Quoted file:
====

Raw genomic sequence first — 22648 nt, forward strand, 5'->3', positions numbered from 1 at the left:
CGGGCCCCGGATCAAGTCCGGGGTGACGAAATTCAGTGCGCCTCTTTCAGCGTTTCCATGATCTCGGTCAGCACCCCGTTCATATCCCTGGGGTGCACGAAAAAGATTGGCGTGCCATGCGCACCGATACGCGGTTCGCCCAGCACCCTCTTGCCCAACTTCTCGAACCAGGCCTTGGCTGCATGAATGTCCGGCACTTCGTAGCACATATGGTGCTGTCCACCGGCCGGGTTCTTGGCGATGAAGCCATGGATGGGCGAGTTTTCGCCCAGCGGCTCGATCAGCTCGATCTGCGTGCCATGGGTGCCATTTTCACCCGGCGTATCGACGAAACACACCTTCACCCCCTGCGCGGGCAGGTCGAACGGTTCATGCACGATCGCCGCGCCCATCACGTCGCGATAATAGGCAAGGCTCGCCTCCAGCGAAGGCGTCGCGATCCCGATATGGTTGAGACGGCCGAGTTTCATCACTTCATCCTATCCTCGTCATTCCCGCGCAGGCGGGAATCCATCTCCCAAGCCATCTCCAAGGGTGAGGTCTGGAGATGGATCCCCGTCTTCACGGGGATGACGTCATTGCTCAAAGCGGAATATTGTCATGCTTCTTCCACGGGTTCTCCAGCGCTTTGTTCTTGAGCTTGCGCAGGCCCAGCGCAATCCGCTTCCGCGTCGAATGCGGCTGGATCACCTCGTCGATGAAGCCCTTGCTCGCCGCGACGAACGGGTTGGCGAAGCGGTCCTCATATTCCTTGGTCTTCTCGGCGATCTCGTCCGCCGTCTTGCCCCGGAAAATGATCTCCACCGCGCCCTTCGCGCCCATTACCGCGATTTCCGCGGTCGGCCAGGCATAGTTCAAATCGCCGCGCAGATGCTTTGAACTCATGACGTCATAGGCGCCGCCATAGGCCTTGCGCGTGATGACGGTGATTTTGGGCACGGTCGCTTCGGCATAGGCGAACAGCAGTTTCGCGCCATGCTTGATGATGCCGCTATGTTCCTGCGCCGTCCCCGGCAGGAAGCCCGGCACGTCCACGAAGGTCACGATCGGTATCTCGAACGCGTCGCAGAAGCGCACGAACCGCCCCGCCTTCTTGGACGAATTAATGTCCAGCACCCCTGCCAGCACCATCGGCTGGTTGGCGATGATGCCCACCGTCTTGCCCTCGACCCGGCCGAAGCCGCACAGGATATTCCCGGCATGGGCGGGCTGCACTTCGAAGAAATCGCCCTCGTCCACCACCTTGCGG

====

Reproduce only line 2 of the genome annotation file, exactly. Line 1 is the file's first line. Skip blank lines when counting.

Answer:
CGGGCCCCGGATCAAGTCCGGGGTGACGAAATTCAGTGCGCCTCTTTCAGCGTTTCCATGATCTCGGTCAGCACCCCGTTCATATCCCTGGGGTGCACGAAAAAGATTGGCGTGCCATGCGCACCGATACGCGGTTCGCCCAGCACCCTCTTGCCCAACTTCTCGAACCAGGCCTTGGCTGCATGAATGTCCGGCACTTCGTAGCACATATGGTGCTGTCCACCGGCCGGGTTCTTGGCGATGAAGCCATGGATGGGCGAGTTTTCGCCCAGCGGCTCGATCAGCTCGATCTGCGTGCCATGGGTGCCATTTTCACCCGGCGTATCGACGAAACACACCTTCACCCCCTGCGCGGGCAGGTCGAACGGTTCATGCACGATCGCCGCGCCCATCACGTCGCGATAATAGGCAAGGCTCGCCTCCAGCGAAGGCGTCGCGATCCCGATATGGTTGAGACGGCCGAGTTTCATCACTTCATCCTATCCTCGTCATTCCCGCGCAGGCGGGAATCCATCTCCCAAGCCATCTCCAAGGGTGAGGTCTGGAGATGGATCCCCGTCTTCACGGGGATGACGTCATTGCTCAAAGCGGAATATTGTCATGCTTCTTCCACGGGTTCTCCAGCGCTTTGTTCTTGAGCTTGCGCAGGCCCAGCGCAATCCGCTTCCGCGTCGAATGCGGCTGGATCACCTCGTCGATGAAGCCCTTGCTCGCCGCGACGAACGGGTTGGCGAAGCGGTCCTCATATTCCTTGGTCTTCTCGGCGATCTCGTCCGCCGTCTTGCCCCGGAAAATGATCTCCACCGCGCCCTTCGCGCCCATTACCGCGATTTCCGCGGTCGGCCAGGCATAGTTCAAATCGCCGCGCAGATGCTTTGAACTCATGACGTCATAGGCGCCGCCATAGGCCTTGCGCGTGATGACGGTGATTTTGGGCACGGTCGCTTCGGCATAGGCGAACAGCAGTTTCGCGCCATGCTTGATGATGCCGCTATGTTCCTGCGCCGTCCCCGGCAGGAAGCCCGGCACGTCCACGAAGGTCACGATCGGTATCTCGAACGCGTCGCAGAAGCGCACGAACCGCCCCGCCTTCTTGGACGAATTAATGTCCAGCACCCCTGCCAGCACCATCGGCTGGTTGGCGATGATGCCCACCGTCTTGCCCTCGACCCGGCCGAAGCCGCACAGGATATTCCCGGCATGGGCGGGCTGCACTTCGAAGAAATCGCCCTCGTCCACCACCTTGCGG